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Windows 7: How avoid having to give repeated permissions

20 Nov 2009   #1
wsplawn

Windows XP
 
 
How avoid having to give repeated permissions

Following the suggestion of others using Windows 7, though I am an administrator, I log in as a standard user and switch to my Admin account when the situation calls for it. This works out most of the time and is not too onerous.

However, there are times when it gets to be a pain. For example, when I want to check my system backup. I click on a folder called Windows Image backup and the file I really want to see is three levels down and each time I go down a level I have to enter a password.

Is there a way of dealing with this that will make is less troublesome?


My System SpecsSystem Spec
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20 Nov 2009   #2
Urbwolf

Windows 7 RTM 64bit
 
 

under start menu search for UAC then click change user account control settings and turn your uac down.
My System SpecsSystem Spec
20 Nov 2009   #3
harpua

Windows 7 Ultimate x64 (Retail)
 
 

I know it's not recommended but I have just shut UAC off completely. I've been running like that with Vista and now 7 for several years and have not had a problem, but I have good security software running and am fairly careful about where I go and what I download and use virtual machines to check out questionable stuff. Also I always have recent clones and back up images of my entire system offline so it would be relatively easy for me to recover from any disaster, should one occur. For my wife and non computer people like her, however, I recommend keeping UAC on, but for the knowledgeable enthusiast, who is willing to take the kinds of precautions and safeguards mentioned, I think it's OK to turn it off.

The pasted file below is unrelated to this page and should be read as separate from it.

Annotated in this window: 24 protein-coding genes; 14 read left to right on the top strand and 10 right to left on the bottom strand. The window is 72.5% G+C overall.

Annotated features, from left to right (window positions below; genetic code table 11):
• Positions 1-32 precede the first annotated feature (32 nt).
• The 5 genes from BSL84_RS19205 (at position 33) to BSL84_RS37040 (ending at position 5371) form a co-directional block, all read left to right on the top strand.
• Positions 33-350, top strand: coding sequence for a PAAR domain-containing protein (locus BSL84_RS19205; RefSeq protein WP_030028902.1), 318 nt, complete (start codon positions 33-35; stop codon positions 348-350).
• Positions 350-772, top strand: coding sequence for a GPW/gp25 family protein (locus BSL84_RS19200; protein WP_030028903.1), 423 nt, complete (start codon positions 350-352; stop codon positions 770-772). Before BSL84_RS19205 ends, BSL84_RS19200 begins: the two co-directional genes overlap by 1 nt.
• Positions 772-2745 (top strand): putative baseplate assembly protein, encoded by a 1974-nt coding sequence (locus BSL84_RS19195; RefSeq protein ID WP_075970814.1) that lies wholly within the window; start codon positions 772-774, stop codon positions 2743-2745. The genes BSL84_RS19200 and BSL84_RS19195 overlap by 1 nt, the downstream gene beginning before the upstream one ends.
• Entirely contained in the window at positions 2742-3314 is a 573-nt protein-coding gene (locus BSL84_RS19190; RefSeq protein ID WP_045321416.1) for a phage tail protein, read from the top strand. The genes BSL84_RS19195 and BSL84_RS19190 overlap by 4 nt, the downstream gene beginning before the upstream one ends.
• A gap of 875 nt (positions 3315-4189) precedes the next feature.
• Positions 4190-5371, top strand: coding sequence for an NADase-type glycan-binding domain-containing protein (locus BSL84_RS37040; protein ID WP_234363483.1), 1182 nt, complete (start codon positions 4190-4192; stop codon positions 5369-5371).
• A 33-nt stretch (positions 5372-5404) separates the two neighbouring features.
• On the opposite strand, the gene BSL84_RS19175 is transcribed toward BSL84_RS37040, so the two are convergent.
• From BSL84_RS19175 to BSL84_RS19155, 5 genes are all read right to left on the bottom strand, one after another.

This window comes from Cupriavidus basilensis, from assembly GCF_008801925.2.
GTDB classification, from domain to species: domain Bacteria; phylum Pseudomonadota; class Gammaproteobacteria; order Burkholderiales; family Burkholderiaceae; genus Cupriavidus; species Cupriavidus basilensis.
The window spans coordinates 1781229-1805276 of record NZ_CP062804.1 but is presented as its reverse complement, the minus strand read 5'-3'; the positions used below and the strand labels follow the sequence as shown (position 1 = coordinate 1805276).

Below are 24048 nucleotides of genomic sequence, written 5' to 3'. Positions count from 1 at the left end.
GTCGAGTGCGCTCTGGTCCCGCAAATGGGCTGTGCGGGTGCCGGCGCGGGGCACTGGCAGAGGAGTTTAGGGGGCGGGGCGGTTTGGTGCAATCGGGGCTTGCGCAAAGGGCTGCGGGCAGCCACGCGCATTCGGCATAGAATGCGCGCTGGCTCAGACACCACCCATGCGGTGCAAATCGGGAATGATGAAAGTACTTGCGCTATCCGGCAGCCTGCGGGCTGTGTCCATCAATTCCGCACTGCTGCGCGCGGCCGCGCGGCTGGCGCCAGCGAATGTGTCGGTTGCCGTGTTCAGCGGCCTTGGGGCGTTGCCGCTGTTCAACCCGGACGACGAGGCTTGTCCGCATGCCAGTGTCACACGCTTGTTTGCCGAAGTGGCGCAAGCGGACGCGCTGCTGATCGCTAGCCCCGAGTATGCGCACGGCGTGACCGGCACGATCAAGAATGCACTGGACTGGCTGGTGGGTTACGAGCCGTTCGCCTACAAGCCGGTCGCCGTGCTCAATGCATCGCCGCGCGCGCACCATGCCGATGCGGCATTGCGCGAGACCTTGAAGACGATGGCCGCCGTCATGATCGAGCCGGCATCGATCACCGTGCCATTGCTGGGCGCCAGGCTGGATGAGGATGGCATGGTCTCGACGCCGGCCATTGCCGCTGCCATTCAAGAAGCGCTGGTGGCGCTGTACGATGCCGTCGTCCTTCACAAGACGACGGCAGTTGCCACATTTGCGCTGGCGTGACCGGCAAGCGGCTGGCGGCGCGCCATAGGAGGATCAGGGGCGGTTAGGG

My System SpecsSystem Spec
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20 Nov 2009   #4
wsplawn

Windows XP
 
 

Harpa & UrbWolf

When you log-in do you log-in as standard or as an administrator?
My System SpecsSystem Spec
20 Nov 2009   #5
dave1812

Win7
 
 

Just like the admonishment to not remove the tags from pillows, I find the nervous-nelly comments about not turning off UAC to be just as ludicrous. THe first thing I do after installing Vista or 7 is turn off UAC. I'm on line all the time, I have a decent virus program and I don't have issues, "just because I turned off UAC".
My System SpecsSystem Spec
20 Nov 2009   #6
Frostmourne

Windows 7 Ultimate x86-64
 
 

Can't see the point of reducing protection to XP's level either.
My System SpecsSystem Spec
20 Nov 2009   #7
Urbwolf

Windows 7 RTM 64bit
 
 

Quote   Quote: Originally Posted by wsplawn View Post
Harpa & UrbWolf

When you log-in do you log-in as standard or as an administrator?

You log in as administrator to change UAC
My System SpecsSystem Spec
20 Nov 2009   #8
harpua

Windows 7 Ultimate x64 (Retail)
 
 

Quote   Quote: Originally Posted by wsplawn View Post
Harpa & UrbWolf

When you log-in do you log-in as standard or as an administrator?
I also routinely run as an administrator because I'm frequently adding and removing different apps and playing around with my system in various ways. Again, with the procedures I mentioned in my previous post in this thread, I feel pretty safe and always have my backups if anything disastrous should happen, but in all the years I've been running this way, I've never had a problem attributable to it.
My System SpecsSystem Spec
20 Nov 2009   #9
MacGyvr

Windows 7 Ultimate RTM (Technet)
 
 

I've never played the game of "working" under a standard user profile and switching to admin as needed. It just doesn't work for me and it's never caused a problem. I can understand how it would be useful for those who truly know nothing about computers though. My opinion is that if you know enough to set it up that way, you probably know enough to stay out of trouble anyway.
My System SpecsSystem Spec
21 Nov 2009   #10
dave1812

Win7
 
 

Quote   Quote: Originally Posted by Frostmourne View Post
Can't see the point of reducing protection to XP's level either.
So u think some extra mouse clicks is going to save you from disaster? UAC is way overrated IMO...and a real PITA.
My System SpecsSystem Spec
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 How avoid having to give repeated permissions




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